More than 60 earthquakes have rocked the Pacific Northwest, with 11 at a magnitude of 2.5 or greater , and 3 at 5.2 or greater magnitude. While shaking has been felt in portions of the Northwest, there is no tsunami threat from this ongoing swarm.
The three strongest earthquakes struck early this morning at a depth of about 6 miles. The strongest quakes struck about 195 miles west of Eugene, Oregon and 235 miles southwest of Portland, Oregon. A 5.4 hit at 3:30am, a 5.2 hit at 3:35am, and a 5.3 hit at 3:58am.
The National Weather Service Tsunami Warning Center in Palmer, Alaska is monitoring the swarm. A 4.6 which struck at 2:37 pm yesterday prompted the issuance of a Tsunami Information Statement, but no advisory or warning. While stronger earthquakes struck the region since then, there’s been no new tsunami statement issued.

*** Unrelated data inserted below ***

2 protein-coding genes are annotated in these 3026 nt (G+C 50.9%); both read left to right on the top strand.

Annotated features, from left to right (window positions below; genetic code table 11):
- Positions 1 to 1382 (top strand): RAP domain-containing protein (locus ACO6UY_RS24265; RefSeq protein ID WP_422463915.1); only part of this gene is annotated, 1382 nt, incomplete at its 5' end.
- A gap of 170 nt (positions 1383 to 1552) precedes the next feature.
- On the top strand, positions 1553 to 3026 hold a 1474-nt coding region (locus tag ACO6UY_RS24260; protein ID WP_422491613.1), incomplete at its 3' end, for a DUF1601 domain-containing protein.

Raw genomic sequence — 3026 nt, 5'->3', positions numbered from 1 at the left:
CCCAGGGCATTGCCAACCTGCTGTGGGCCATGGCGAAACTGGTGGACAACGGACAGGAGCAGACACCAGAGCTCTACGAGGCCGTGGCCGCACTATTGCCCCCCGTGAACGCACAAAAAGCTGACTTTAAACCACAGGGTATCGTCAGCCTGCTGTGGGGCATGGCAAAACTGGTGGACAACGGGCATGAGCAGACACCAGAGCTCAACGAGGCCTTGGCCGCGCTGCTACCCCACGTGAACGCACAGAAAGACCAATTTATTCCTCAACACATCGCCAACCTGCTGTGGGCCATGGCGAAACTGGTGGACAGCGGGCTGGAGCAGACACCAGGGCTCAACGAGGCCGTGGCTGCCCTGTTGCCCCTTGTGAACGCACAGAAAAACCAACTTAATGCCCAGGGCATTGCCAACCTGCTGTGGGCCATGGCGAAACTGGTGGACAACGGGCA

Tsunamis are giant waves caused by earthquakes or volcanic eruptions under the sea. Out in the depths of the ocean, tsunami waves do not dramatically increase in height. But as the waves travel inland, they build up to higher and higher heights as the depth of the ocean decreases. According to the National Ocean Service, the speed of tsunami waves depends on ocean depth rather than the distance from the source of the wave. Tsunami waves may travel as fast as jet planes over deep waters, only slowing down when reaching shallow waters. While tsunamis are often referred to as tidal waves, this name is discouraged by oceanographers because tides have little to do with these giant waves.
Today’s earthquakes struck near the Cascadia Fault zone, which marks the edge of Oregon’s active subduction zone. According to the Oregon Department of Geology and Mineral Industries, it is very active, producing magnitude 8-9 earthquakes on average every 450 to 500 years, with the last event in 1700.